Cannot speak as to the training the temp works at TMMI receive, but in at TMMK, temps working for TMMK via Precision Staffing receive extensive training upon being hired, then throughout the next 24 months.Training is extensive, tested, focused on TPS. Passing is required, attendance is required. The training, is more extensive than most of the TMMK employees have received. 90 days after I started I had already completed the Quality Circle Leaders course,was active in a QC and now w/less than a year, lead a QC. The expectation IS that, if attendance and quality are met, and TMMK, through growth/attrition, is in need of new hires, you will be offered a job. There does seem to be a habit of allowing a temp to work out the full 2yrs, then not offered a job due to attendance, quality issues, which causes one to question why they were kept on for so long. Temps meet a higher attendance requirement than TMMK employees, and overall, as a team are better motivated I believe. The view you see on the tram while on tour is nothing like the internal workings w/in the plant. It is not one large happy family. Sadly, the lack of really embracing TPS plant wide. I understand Toyota, and any other corp. using temps, but it IS simply a play on words to say Toyota has not layed off since 1930's. I believe the company, TPS is the ONLY way to succeed in business, it really is a way of life...just not in America, not at TMMK. The expectation is TMMK will always be there, something is owed to the worker, the results in quality dropping reflect this problem. Temps are groomed for the long term, to succeed, to execute TPS...and to have a chance to be hired. So while one can argue 'they' knew at TMMI it was a 'temporary' position, I believe the atmosphere, the trend, the unstated intentions, but the stated actions of Toyota was to one day make these temps employees. Where else can you replace your attrition w/someone w/years of experience, already one the job for you? Right now, a temp at TMMK will go through a min of 24 months as a temp, complete all the training modules regarding TPS, have worked in multiple jobs (in fact will do job rotations that TMMK employees do NOT do because of ergo concerns), THEN, if offered a job and hired go through 6 more months of probation. As a temp, it is not a bad deal. For those seeking long term employment and a future, it is a very slow, walking on eggs process.It can be a win-win for both company and the temp, but the does than their share of investing into Toyota. Toyota is a great company, doing what a company does in a free market to profit, time will tell if we can adjust to it here in America, LONG term, not just a couple of decades, which in Japanese cultural is not even a grain of sand. For Rob, no they cannot say they were employed by Toyota on a resume. Not directly. Still a temp, jumping from job to job. Not sure how many temps left working w/in TMMI, but for those TMMI employees....for every temp not there, someone is a little closer to the door when harder times creep into the auto manufacturing business. We all hope it doesn't continue its down turn.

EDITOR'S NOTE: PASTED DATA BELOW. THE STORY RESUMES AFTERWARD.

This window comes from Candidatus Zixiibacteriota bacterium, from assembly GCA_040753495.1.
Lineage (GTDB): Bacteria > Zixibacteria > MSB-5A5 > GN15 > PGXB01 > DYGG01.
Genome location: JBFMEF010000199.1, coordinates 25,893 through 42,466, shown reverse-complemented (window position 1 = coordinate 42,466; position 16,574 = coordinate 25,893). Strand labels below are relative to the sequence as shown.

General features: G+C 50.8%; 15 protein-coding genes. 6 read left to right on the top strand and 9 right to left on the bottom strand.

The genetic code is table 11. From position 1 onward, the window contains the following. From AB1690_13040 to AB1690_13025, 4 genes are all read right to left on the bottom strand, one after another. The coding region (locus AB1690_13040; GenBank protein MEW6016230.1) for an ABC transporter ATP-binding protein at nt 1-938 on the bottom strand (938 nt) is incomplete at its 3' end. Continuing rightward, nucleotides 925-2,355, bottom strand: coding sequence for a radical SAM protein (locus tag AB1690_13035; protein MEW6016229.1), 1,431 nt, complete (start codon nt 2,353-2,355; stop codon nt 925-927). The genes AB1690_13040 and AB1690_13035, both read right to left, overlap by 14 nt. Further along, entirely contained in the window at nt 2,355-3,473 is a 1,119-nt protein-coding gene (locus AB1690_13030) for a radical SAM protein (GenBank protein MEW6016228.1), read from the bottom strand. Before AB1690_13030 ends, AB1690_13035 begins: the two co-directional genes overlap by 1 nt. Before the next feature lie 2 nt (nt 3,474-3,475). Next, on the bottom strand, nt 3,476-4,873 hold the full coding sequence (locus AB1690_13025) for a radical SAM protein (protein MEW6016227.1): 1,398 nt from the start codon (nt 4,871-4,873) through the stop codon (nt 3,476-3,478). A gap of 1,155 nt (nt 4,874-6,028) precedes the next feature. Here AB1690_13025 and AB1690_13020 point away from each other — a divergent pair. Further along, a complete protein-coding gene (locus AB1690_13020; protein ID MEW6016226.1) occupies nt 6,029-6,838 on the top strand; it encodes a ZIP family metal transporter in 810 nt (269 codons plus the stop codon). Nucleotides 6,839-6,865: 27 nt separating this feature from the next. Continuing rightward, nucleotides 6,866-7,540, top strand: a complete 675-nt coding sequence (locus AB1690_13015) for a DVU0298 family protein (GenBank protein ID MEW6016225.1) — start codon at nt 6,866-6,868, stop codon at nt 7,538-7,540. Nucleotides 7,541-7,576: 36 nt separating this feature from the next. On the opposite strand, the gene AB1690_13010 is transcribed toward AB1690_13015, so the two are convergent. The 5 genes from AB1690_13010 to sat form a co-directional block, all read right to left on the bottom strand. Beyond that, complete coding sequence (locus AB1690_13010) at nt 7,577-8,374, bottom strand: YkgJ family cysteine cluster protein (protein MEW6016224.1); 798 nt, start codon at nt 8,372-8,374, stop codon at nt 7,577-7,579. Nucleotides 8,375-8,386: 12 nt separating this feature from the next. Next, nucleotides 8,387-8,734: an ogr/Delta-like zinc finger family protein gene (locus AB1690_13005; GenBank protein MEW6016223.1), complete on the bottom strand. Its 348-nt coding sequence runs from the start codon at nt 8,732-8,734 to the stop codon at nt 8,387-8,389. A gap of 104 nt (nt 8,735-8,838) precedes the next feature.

FYI, we were all called into a meeting when the TMMI layoff was announced, and the opinion here is that the Camery will continue to float TMMK well into the future. Perhaps, but the Suburu plant in IN has scored higher in quality...that should concern all of us at TMMK...but doesn't. Thank you, Miyagi